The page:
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A Week With Reach

December 8, 2010

via noobscorpian.deviantart.com

Yes, I’m a pretty poor Halo player. If any of you ran into me playing Halo: Reach for a couple of extended sessions last week, you found someone who is getting the hang of navigating some of the larger maps and finding the places where people tend to go and get shot up, but who also has a hard time winning one-on-one battles with skilled players. I tend to run right at people so that I can maintain my aim rather than maneuvering to get out of the way of a coming onslaught of bullets, which tends to result in me going down before they do. I’m finally getting to the point where I place in the top half of the standings in a Slayer session more often than not, but I’m still laid to waste by the “GD teenage cyborgs” with ranks that I don’t even recognize. The time investment they’ve put into this gaming experience has clearly paid off with skills beyond those of typical mortals.

Still, despite not always being able to hang with the “big boys”, I did generally enjoy my time with the game this week. As such, here are a few observations — three positive, and one not so much — about the Reach multiplayer experience that I didn’t already express in my review of the game for PopMatters. First, the good stuff:

1. Taking down a mouthy preteen never gets old.

I’ll be honest, it seems that this crowd has diminished on Xbox Live of late; despite the reputation Xbox Live has for harboring legions of loudmouth middle-school homophobes, most of the voices I heard while playing sounded more like laid-back college students looking for a fairly casual good time blowing up a few buddies and a pile of random strangers. Still, one of the former crowd does occasionally pop up, and usually, they’re at the top of the leaderboard when all is said and done, reinforcing their overblown sense of self-importance.

These kids hate being taken down by a purple and orange space marine whose four-character callsign is “POPS”. Listening to their cries of “BULLSHIT!” when it happens is like music.

2. “YOINK.”

Five minutes remaining!

See that guy on the right? That’s Jeff Steitzer. That’s the guy who’s energetically and dramatically announcing things like “KILLTACULAR!” and “OVERKILL!” and “KILLING SPREE!” when you’re at your best, and things like “DESINATION…MOVED!” at the most inopportune times possible.

It wasn’t until my multiplayer binge last week, though, that I heard him say my favorite line of all. “YOINK.” Apparently, this is a medal you get when you steal a kill while the player that you steal the kill from is in the middle of an “assassination” animation. Not only do you get a kill and a medal, but you also get to hear Jeff Steitzer say “YOINK.” in the same deadly-serious voice that he says everything else in the Halo: Reach multiplayer universe. This is hilarious and awesome.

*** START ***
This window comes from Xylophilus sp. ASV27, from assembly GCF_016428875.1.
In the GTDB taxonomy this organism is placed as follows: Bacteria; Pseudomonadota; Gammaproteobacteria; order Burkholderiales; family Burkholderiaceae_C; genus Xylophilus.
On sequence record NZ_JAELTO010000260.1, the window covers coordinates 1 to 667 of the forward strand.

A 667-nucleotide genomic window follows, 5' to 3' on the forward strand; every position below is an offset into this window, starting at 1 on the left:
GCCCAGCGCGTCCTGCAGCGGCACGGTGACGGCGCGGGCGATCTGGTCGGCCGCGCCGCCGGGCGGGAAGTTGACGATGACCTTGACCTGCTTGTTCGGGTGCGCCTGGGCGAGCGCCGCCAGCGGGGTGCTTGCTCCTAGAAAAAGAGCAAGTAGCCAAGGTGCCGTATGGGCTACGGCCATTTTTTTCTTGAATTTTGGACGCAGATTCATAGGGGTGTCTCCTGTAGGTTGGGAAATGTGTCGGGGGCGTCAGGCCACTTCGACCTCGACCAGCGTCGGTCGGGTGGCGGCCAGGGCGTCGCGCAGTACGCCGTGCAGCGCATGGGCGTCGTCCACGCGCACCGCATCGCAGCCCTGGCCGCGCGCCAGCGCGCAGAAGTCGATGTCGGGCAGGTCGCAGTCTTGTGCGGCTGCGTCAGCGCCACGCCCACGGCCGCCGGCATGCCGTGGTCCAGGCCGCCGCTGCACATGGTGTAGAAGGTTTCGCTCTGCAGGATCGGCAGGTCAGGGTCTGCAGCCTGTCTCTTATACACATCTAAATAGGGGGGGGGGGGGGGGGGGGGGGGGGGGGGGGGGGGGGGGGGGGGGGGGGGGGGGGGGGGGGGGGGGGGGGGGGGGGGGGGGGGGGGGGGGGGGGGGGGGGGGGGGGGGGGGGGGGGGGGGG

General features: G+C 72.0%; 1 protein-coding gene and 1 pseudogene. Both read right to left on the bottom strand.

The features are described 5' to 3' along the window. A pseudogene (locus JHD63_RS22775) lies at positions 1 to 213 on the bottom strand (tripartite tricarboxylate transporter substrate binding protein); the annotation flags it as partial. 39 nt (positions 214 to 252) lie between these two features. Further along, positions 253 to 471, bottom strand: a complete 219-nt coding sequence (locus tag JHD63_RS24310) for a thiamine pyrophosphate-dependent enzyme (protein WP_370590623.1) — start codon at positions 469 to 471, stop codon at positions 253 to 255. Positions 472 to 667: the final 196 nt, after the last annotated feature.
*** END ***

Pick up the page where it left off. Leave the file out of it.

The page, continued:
3. Rocketfight is the best.

Three words: UNLIMITED ROCKET LAUNCHERS. Couldn’t have failed if it tried.

* * *

Finally, here’s what annoyed me about the multiplayer experience:

The Noble Map Pack is being utterly mishandled.

An aerial shot of Tempest...which I have never seen from the ground.

When you start Halo: Reach for the first time since the release of the Noble Map Pack, a giant splash screen comes up telling you to buy the new maps, complete with two button-push options — one of which sends you to the marketplace, and the other of which is worded “ALREADY GOT ‘EM!”. This is stupid and manipulative, basically allowing the player no choice other than to “lie” if that player has no interest in spending ten dollars on a few maps and 250 points worth of achievements.

Of course, I bought them anyway, wanting my multiplayer Halo binge to be as full-featured as possible.

In playing over 100 games of multiplayer in the Rumble Pit and Team Slayer playlists since then, a new map was used two times. TWO TIMES. In the vast majority of games, the Noble maps weren’t even offered as a suggestion, this even as we are advised that people with the map pack will be placed in multiplayer lobbies with other players who have downloaded it. TWO TIMES. Anchor 9 showed up for a round of Crazy King Pro and a round of Slayer DMRs. It was tough to play because it was new, but hey, how nifty to be able to look at some environments that I hadn’t memorized yet!

On the bright side, I did pull 50 bonus GamerScore points from the “Totally Worth It” achievement when one of my grenades took out two guys after I died. So there’s that.

* * *

Many of my old complaints hold — I didn’t get to play nearly enough of my favorite mode, Oddball, while in the rumble pit, and Race and Rally modes are sorely missed as palate cleansers. Still, despite the complaints, it was a blast entering a world that I don’t visit very often.

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